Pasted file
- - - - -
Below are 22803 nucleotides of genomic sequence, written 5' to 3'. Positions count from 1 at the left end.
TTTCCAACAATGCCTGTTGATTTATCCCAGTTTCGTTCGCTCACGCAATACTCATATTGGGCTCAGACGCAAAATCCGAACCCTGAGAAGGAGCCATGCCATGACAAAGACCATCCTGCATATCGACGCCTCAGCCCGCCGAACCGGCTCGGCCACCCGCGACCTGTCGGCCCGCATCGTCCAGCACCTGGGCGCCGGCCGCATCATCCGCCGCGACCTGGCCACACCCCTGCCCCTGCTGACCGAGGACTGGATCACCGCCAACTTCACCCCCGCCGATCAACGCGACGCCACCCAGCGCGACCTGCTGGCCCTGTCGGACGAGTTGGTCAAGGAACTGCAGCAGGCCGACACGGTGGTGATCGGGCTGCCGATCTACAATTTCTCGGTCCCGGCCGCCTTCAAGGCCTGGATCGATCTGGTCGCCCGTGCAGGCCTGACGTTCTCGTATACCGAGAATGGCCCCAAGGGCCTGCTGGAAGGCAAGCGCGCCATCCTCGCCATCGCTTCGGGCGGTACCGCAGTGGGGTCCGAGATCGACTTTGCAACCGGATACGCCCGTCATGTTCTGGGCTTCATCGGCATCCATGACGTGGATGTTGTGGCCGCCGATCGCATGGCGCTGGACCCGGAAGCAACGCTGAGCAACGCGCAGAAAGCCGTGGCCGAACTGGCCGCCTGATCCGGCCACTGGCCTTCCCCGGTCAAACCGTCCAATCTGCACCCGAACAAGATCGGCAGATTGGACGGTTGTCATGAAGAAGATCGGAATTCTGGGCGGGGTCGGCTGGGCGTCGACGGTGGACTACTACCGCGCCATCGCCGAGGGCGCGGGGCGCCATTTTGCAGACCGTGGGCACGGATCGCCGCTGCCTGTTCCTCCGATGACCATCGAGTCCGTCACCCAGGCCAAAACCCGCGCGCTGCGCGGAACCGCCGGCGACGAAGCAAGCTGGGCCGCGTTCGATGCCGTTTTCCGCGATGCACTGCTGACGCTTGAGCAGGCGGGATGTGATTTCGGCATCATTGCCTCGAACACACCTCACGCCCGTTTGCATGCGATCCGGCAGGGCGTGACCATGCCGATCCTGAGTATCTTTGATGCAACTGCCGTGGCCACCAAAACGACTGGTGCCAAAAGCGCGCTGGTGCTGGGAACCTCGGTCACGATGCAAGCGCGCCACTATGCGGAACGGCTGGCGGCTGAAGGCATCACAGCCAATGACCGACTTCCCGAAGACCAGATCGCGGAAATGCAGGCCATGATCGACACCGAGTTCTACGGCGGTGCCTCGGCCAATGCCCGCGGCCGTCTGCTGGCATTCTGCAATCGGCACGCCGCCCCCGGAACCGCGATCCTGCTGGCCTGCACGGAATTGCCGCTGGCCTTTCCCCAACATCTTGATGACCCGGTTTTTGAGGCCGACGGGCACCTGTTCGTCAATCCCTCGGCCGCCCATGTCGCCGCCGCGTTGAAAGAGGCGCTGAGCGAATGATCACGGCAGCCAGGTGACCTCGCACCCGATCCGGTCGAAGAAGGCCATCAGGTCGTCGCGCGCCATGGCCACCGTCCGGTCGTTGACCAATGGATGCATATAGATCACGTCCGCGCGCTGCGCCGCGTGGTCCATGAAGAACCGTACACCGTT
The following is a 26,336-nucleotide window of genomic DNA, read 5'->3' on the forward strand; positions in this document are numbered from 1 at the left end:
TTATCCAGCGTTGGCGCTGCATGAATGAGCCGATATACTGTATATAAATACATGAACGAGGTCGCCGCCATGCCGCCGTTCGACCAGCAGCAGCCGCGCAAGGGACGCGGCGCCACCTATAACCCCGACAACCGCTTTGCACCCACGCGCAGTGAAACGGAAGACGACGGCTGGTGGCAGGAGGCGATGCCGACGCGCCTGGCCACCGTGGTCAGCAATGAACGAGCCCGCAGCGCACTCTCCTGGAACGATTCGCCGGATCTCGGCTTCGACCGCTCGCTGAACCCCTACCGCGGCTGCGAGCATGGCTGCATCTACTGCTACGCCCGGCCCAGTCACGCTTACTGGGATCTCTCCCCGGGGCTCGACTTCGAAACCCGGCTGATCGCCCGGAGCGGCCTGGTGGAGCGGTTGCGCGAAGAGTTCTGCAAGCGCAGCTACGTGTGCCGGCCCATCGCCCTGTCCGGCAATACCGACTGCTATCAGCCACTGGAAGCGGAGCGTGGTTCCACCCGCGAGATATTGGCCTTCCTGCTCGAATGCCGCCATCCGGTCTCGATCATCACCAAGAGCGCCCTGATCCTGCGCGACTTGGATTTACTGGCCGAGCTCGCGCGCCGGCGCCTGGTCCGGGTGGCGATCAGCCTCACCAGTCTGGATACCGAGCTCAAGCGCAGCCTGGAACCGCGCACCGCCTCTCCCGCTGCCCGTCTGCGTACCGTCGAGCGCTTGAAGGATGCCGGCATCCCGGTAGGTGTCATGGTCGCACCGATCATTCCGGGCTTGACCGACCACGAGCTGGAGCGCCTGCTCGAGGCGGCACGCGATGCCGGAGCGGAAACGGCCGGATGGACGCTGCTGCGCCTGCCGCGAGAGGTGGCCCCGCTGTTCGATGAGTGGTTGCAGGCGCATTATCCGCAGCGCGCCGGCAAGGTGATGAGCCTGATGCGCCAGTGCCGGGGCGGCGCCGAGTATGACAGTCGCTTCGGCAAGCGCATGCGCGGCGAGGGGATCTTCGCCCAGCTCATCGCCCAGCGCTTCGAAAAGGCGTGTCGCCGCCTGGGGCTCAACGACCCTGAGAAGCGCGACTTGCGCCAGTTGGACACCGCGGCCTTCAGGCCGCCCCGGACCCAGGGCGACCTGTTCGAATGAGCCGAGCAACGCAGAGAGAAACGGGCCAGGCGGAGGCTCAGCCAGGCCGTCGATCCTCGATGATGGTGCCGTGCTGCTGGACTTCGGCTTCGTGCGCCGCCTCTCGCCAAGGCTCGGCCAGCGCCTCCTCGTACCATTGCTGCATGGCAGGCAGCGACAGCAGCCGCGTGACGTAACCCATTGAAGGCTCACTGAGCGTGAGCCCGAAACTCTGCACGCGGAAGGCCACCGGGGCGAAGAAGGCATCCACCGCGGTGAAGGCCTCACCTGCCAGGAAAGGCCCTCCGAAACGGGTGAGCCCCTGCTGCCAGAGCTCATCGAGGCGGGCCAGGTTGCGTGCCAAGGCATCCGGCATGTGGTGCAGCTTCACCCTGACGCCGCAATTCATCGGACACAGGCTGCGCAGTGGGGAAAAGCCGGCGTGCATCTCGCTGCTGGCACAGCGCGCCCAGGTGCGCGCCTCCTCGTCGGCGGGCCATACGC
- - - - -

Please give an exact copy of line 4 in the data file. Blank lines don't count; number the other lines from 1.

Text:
TTATCCAGCGTTGGCGCTGCATGAATGAGCCGATATACTGTATATAAATACATGAACGAGGTCGCCGCCATGCCGCCGTTCGACCAGCAGCAGCCGCGCAAGGGACGCGGCGCCACCTATAACCCCGACAACCGCTTTGCACCCACGCGCAGTGAAACGGAAGACGACGGCTGGTGGCAGGAGGCGATGCCGACGCGCCTGGCCACCGTGGTCAGCAATGAACGAGCCCGCAGCGCACTCTCCTGGAACGATTCGCCGGATCTCGGCTTCGACCGCTCGCTGAACCCCTACCGCGGCTGCGAGCATGGCTGCATCTACTGCTACGCCCGGCCCAGTCACGCTTACTGGGATCTCTCCCCGGGGCTCGACTTCGAAACCCGGCTGATCGCCCGGAGCGGCCTGGTGGAGCGGTTGCGCGAAGAGTTCTGCAAGCGCAGCTACGTGTGCCGGCCCATCGCCCTGTCCGGCAATACCGACTGCTATCAGCCACTGGAAGCGGAGCGTGGTTCCACCCGCGAGATATTGGCCTTCCTGCTCGAATGCCGCCATCCGGTCTCGATCATCACCAAGAGCGCCCTGATCCTGCGCGACTTGGATTTACTGGCCGAGCTCGCGCGCCGGCGCCTGGTCCGGGTGGCGATCAGCCTCACCAGTCTGGATACCGAGCTCAAGCGCAGCCTGGAACCGCGCACCGCCTCTCCCGCTGCCCGTCTGCGTACCGTCGAGCGCTTGAAGGATGCCGGCATCCCGGTAGGTGTCATGGTCGCACCGATCATTCCGGGCTTGACCGACCACGAGCTGGAGCGCCTGCTCGAGGCGGCACGCGATGCCGGAGCGGAAACGGCCGGATGGACGCTGCTGCGCCTGCCGCGAGAGGTGGCCCCGCTGTTCGATGAGTGGTTGCAGGCGCATTATCCGCAGCGCGCCGGCAAGGTGATGAGCCTGATGCGCCAGTGCCGGGGCGGCGCCGAGTATGACAGTCGCTTCGGCAAGCGCATGCGCGGCGAGGGGATCTTCGCCCAGCTCATCGCCCAGCGCTTCGAAAAGGCGTGTCGCCGCCTGGGGCTCAACGACCCTGAGAAGCGCGACTTGCGCCAGTTGGACACCGCGGCCTTCAGGCCGCCCCGGACCCAGGGCGACCTGTTCGAATGAGCCGAGCAACGCAGAGAGAAACGGGCCAGGCGGAGGCTCAGCCAGGCCGTCGATCCTCGATGATGGTGCCGTGCTGCTGGACTTCGGCTTCGTGCGCCGCCTCTCGCCAAGGCTCGGCCAGCGCCTCCTCGTACCATTGCTGCATGGCAGGCAGCGACAGCAGCCGCGTGACGTAACCCATTGAAGGCTCACTGAGCGTGAGCCCGAAACTCTGCACGCGGAAGGCCACCGGGGCGAAGAAGGCATCCACCGCGGTGAAGGCCTCACCTGCCAGGAAAGGCCCTCCGAAACGGGTGAGCCCCTGCTGCCAGAGCTCATCGAGGCGGGCCAGGTTGCGTGCCAAGGCATCCGGCATGTGGTGCAGCTTCACCCTGACGCCGCAATTCATCGGACACAGGCTGCGCAGTGGGGAAAAGCCGGCGTGCATCTCGCTGCTGGCACAGCGCGCCCAGGTGCGCGCCTCCTCGTCGGCGGGCCATACGC